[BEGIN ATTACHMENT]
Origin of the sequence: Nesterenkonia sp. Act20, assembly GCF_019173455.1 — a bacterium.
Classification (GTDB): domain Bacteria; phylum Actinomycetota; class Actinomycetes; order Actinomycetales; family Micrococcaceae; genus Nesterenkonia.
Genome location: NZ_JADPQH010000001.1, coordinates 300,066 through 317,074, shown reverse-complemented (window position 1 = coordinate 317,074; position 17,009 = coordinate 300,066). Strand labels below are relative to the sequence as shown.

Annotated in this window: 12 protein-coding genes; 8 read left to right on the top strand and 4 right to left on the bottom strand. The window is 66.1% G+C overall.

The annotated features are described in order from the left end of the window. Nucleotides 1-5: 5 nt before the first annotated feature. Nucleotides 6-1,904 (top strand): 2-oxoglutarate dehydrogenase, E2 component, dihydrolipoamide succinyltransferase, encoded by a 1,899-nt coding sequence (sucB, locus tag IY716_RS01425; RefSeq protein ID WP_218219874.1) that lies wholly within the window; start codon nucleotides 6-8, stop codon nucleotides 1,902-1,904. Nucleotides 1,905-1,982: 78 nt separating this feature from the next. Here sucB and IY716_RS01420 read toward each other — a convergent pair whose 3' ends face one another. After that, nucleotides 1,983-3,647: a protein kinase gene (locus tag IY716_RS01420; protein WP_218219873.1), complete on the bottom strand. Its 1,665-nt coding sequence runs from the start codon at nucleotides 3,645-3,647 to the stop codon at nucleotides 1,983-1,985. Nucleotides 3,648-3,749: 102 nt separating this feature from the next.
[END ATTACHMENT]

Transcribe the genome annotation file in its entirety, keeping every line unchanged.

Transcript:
Origin of the sequence: Nesterenkonia sp. Act20, assembly GCF_019173455.1 — a bacterium.
Classification (GTDB): domain Bacteria; phylum Actinomycetota; class Actinomycetes; order Actinomycetales; family Micrococcaceae; genus Nesterenkonia.
Genome location: NZ_JADPQH010000001.1, coordinates 300,066 through 317,074, shown reverse-complemented (window position 1 = coordinate 317,074; position 17,009 = coordinate 300,066). Strand labels below are relative to the sequence as shown.

Annotated in this window: 12 protein-coding genes; 8 read left to right on the top strand and 4 right to left on the bottom strand. The window is 66.1% G+C overall.

The annotated features are described in order from the left end of the window. Nucleotides 1-5: 5 nt before the first annotated feature. Nucleotides 6-1,904 (top strand): 2-oxoglutarate dehydrogenase, E2 component, dihydrolipoamide succinyltransferase, encoded by a 1,899-nt coding sequence (sucB, locus tag IY716_RS01425; RefSeq protein ID WP_218219874.1) that lies wholly within the window; start codon nucleotides 6-8, stop codon nucleotides 1,902-1,904. Nucleotides 1,905-1,982: 78 nt separating this feature from the next. Here sucB and IY716_RS01420 read toward each other — a convergent pair whose 3' ends face one another. After that, nucleotides 1,983-3,647: a protein kinase gene (locus tag IY716_RS01420; protein WP_218219873.1), complete on the bottom strand. Its 1,665-nt coding sequence runs from the start codon at nucleotides 3,645-3,647 to the stop codon at nucleotides 1,983-1,985. Nucleotides 3,648-3,749: 102 nt separating this feature from the next.